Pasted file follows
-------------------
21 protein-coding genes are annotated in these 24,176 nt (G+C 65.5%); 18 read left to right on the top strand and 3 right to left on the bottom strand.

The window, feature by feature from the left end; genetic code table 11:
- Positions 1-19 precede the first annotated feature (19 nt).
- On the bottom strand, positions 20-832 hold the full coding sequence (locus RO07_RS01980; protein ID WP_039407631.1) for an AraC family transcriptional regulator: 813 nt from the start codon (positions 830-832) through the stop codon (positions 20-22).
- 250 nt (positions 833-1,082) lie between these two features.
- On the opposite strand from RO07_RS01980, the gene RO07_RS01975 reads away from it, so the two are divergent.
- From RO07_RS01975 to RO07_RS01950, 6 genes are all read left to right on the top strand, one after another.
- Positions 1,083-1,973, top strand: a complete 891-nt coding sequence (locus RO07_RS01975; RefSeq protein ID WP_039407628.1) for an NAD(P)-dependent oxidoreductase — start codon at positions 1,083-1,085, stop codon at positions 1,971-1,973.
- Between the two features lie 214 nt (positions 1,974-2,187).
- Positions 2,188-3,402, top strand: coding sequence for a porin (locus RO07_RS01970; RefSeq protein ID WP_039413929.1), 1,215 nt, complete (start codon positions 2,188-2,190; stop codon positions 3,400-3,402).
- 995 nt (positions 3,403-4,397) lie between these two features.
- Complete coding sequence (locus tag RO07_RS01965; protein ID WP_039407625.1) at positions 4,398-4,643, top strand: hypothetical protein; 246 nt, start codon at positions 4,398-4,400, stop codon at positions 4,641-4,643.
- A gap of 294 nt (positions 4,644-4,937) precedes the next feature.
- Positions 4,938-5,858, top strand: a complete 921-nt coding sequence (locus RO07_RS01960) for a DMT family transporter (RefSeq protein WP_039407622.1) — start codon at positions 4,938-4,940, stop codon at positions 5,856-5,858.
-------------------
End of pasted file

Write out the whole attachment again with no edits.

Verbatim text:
21 protein-coding genes are annotated in these 24,176 nt (G+C 65.5%); 18 read left to right on the top strand and 3 right to left on the bottom strand.

The window, feature by feature from the left end; genetic code table 11:
- Positions 1-19 precede the first annotated feature (19 nt).
- On the bottom strand, positions 20-832 hold the full coding sequence (locus RO07_RS01980; protein ID WP_039407631.1) for an AraC family transcriptional regulator: 813 nt from the start codon (positions 830-832) through the stop codon (positions 20-22).
- 250 nt (positions 833-1,082) lie between these two features.
- On the opposite strand from RO07_RS01980, the gene RO07_RS01975 reads away from it, so the two are divergent.
- From RO07_RS01975 to RO07_RS01950, 6 genes are all read left to right on the top strand, one after another.
- Positions 1,083-1,973, top strand: a complete 891-nt coding sequence (locus RO07_RS01975; RefSeq protein ID WP_039407628.1) for an NAD(P)-dependent oxidoreductase — start codon at positions 1,083-1,085, stop codon at positions 1,971-1,973.
- Between the two features lie 214 nt (positions 1,974-2,187).
- Positions 2,188-3,402, top strand: coding sequence for a porin (locus RO07_RS01970; RefSeq protein ID WP_039413929.1), 1,215 nt, complete (start codon positions 2,188-2,190; stop codon positions 3,400-3,402).
- 995 nt (positions 3,403-4,397) lie between these two features.
- Complete coding sequence (locus tag RO07_RS01965; protein ID WP_039407625.1) at positions 4,398-4,643, top strand: hypothetical protein; 246 nt, start codon at positions 4,398-4,400, stop codon at positions 4,641-4,643.
- A gap of 294 nt (positions 4,644-4,937) precedes the next feature.
- Positions 4,938-5,858, top strand: a complete 921-nt coding sequence (locus RO07_RS01960) for a DMT family transporter (RefSeq protein WP_039407622.1) — start codon at positions 4,938-4,940, stop codon at positions 5,856-5,858.